Henry Hoover and student confer about a design on cover of the last Lowthorpe catalog

Coincidental Meetings Between Creative People Shaped Lowthorpe Students

It’s incredible how coincidental meetings between creative people like Fletcher Steele, Henry B. Hoover, and Mabel Choate resulted in memorable landscapes and influenced Lowthorpe students. Fletcher Steele This man was associated with Lowthorpe in multiple capacities from 1915-45.  As befitting a Harvard-trained landscape architect, he worked briefly for the Olmsted office.  He then established his…

Mrs. Low’s Scrapbook Highlights Farmerette Preparation at Lowthorpe

I’m intrigued by three yellowed clippings pasted on adjoining pages in Mrs. Low’s scrapbook that highlight farmerette preparation.  Dating from 1917, we see “Women to Study Farming Methods – Special Course to be Offered at Lowthorpe This Summer,” “Trained Women Needed on Farms – Mrs. Thayer Believes Emergency Will be Met in New England,” and…

June Border at Munstead Wood

Jekyll Influence Evident at Lowthorpe and in Work of Graduate Landscape Architects

The influence of Gertrude Jekyll, the opinionated but highly-respected doyenne of British garden design from the 1890s through the 1930s, is evident at Lowthorpe and in the work of its graduate landscape architects.  The Lowthorpe library contained eight of Jekyll’s books.  They are now housed at the Rhode Island School of Design (RISD), which eventually…

Sunken garden with perennials and low boxwood hedges

Glass lantern slides key tool for student recruiting

Mrs. Cyrus Winslow Merrell (Nellie Dryden Merrell) was the President of Lowthorpe School for several years in the mid-1920s.  She was also a Garden Club of America member from Connecticut and wrote articles about the school for the GCA’s Bulletin.  Clubwomen at the time usually referred to themselves using their husbands’ names.  That organization organized…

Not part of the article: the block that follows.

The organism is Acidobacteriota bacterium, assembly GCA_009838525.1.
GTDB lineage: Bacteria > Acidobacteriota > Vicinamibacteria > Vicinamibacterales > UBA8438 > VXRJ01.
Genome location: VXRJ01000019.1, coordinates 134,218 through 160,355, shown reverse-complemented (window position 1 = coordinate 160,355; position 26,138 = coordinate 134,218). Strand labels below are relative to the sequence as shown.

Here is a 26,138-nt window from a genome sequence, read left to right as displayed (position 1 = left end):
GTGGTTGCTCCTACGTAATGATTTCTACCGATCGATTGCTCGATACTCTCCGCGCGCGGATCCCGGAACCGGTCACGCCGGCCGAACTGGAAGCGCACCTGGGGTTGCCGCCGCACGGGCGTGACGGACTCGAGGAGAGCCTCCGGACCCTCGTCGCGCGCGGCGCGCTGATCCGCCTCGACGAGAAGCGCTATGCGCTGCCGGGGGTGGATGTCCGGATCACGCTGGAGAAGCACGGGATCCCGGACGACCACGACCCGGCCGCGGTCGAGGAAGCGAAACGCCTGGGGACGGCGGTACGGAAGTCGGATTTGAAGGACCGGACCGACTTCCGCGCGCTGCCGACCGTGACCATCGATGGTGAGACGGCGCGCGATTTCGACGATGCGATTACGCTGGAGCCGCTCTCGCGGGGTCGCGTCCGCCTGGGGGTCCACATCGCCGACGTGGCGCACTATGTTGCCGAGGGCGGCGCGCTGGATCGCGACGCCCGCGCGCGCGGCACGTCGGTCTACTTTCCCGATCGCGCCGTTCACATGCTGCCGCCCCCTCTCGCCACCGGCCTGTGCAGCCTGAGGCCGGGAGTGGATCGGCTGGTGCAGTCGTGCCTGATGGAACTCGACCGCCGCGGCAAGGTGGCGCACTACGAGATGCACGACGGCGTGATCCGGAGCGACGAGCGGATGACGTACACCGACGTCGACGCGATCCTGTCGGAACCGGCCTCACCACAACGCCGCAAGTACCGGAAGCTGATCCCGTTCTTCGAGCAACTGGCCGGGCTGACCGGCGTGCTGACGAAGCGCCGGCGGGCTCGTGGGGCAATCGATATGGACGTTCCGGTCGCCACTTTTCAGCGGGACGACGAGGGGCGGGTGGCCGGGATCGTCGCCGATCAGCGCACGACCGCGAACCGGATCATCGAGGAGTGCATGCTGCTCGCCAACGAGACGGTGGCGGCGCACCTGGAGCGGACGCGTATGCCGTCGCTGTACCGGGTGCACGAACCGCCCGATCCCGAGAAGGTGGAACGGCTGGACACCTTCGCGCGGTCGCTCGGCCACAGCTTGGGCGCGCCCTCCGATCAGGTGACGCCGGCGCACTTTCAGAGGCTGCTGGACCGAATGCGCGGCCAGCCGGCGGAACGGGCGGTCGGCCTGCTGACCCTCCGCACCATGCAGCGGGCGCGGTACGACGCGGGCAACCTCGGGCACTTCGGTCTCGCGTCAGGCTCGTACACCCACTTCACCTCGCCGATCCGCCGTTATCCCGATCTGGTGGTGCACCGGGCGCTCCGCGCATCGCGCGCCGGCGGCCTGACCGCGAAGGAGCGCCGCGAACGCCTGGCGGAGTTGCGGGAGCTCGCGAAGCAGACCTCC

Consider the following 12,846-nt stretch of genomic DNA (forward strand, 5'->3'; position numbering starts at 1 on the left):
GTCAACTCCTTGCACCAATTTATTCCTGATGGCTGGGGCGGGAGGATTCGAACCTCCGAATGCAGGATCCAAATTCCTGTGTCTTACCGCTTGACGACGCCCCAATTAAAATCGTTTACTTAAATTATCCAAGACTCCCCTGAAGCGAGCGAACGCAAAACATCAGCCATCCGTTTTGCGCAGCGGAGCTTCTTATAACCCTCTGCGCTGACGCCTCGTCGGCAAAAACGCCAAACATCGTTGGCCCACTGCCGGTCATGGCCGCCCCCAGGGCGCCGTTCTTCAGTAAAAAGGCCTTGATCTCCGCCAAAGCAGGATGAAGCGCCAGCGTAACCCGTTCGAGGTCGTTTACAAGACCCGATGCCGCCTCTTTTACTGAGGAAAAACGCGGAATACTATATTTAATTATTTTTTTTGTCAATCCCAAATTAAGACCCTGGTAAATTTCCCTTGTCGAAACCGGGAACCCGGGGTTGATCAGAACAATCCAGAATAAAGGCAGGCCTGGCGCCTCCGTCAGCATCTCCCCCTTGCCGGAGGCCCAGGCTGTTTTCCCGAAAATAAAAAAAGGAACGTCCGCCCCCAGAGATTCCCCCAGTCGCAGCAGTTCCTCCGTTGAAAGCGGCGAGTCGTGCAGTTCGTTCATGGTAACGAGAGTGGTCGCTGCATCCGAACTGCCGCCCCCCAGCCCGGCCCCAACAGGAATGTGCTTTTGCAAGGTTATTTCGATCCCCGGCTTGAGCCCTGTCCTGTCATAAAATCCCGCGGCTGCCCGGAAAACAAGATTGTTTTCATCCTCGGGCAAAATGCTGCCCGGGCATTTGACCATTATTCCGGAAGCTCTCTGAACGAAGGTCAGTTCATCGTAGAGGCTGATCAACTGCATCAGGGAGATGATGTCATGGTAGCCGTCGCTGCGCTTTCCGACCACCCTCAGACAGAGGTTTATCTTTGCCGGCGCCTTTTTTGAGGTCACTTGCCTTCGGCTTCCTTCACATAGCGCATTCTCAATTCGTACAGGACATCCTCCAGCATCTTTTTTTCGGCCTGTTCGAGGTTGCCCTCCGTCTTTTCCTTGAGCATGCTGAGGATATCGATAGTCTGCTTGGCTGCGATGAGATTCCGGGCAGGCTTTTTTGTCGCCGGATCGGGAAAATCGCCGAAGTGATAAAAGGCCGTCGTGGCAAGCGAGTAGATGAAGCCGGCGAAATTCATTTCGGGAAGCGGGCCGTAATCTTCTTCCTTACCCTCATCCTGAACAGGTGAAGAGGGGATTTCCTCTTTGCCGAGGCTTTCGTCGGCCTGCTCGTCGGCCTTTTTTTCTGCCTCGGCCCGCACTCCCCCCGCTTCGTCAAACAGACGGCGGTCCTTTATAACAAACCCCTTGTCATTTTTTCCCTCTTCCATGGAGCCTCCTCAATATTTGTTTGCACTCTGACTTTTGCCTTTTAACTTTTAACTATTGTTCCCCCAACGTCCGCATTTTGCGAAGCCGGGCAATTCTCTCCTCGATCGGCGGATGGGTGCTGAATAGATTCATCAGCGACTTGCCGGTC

Selkirk Clark design for fieldstone stairs and planting beds

“Studying landscape architecture under ideal conditions”

A combination of hands-on horticulture and rigorous work at the drafting board were indeed the ideal conditions for studying landscape architecture.  Agnes Selkirk Clark ‘18 was so pleased with her Lowthorpe education that she was an enthusiastic spokeswoman for the institution for decades.   Her quote was repeated in the school catalogs, excerpted from an article…

Elsa Rehmann in 1908 upon graduation from Barnard

Elsa Rehmann Profiled Native Plant Communities 100 Years Ago

Elsa Rehmann, Class of 1911, was one of the first known Lowthorpe graduates.  At this time careers for educated women were a new concept, rather than marriage and motherhood. Yet Rehmann was able to successfully make a career by combining designing, writing, and teaching.  Meeting Edith Roberts at Vassar and observing her cutting-edge teaching landscape…

Elizabeth Leonard graduation photo Cornell 1911

A Pioneering Woman Landscape Architect’s Career

While browsing old issues of The Cornell Countryman, I discovered what is probably Lowthorpe faculty member Elizabeth Leonard Strang’s first published article.  The Cornell College of Agriculture’s monthly magazine included it in December 1909.  She graduated from the new four-year Outdoor Art Program in February 1910 and became a pioneering woman landscape architect. Entitled “Landscape…